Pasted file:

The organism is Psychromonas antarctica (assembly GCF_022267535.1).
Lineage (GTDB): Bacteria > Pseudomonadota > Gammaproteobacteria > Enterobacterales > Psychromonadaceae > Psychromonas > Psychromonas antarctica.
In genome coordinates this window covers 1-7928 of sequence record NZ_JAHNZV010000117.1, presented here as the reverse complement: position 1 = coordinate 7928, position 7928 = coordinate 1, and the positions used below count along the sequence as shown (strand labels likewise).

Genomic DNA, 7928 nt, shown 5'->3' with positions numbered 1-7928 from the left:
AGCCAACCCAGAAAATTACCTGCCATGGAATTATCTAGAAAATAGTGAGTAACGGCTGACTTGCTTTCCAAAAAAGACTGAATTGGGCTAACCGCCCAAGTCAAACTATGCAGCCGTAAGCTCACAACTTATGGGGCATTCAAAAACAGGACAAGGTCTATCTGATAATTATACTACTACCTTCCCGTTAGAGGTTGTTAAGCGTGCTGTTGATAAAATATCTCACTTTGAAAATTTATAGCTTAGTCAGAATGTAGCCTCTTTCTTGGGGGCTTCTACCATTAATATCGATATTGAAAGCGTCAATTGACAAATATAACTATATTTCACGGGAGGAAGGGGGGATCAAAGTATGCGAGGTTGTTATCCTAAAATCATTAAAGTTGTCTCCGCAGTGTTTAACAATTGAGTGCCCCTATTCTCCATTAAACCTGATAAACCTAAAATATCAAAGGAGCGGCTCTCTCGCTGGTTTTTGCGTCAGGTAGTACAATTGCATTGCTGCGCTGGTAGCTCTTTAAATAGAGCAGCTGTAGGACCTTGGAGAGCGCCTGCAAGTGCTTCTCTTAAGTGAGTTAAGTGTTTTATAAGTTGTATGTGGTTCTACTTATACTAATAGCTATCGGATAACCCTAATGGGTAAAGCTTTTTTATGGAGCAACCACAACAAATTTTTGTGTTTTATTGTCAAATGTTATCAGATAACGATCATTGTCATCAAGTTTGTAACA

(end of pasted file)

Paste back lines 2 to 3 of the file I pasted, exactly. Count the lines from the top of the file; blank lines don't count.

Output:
Lineage (GTDB): Bacteria > Pseudomonadota > Gammaproteobacteria > Enterobacterales > Psychromonadaceae > Psychromonas > Psychromonas antarctica.
In genome coordinates this window covers 1-7928 of sequence record NZ_JAHNZV010000117.1, presented here as the reverse complement: position 1 = coordinate 7928, position 7928 = coordinate 1, and the positions used below count along the sequence as shown (strand labels likewise).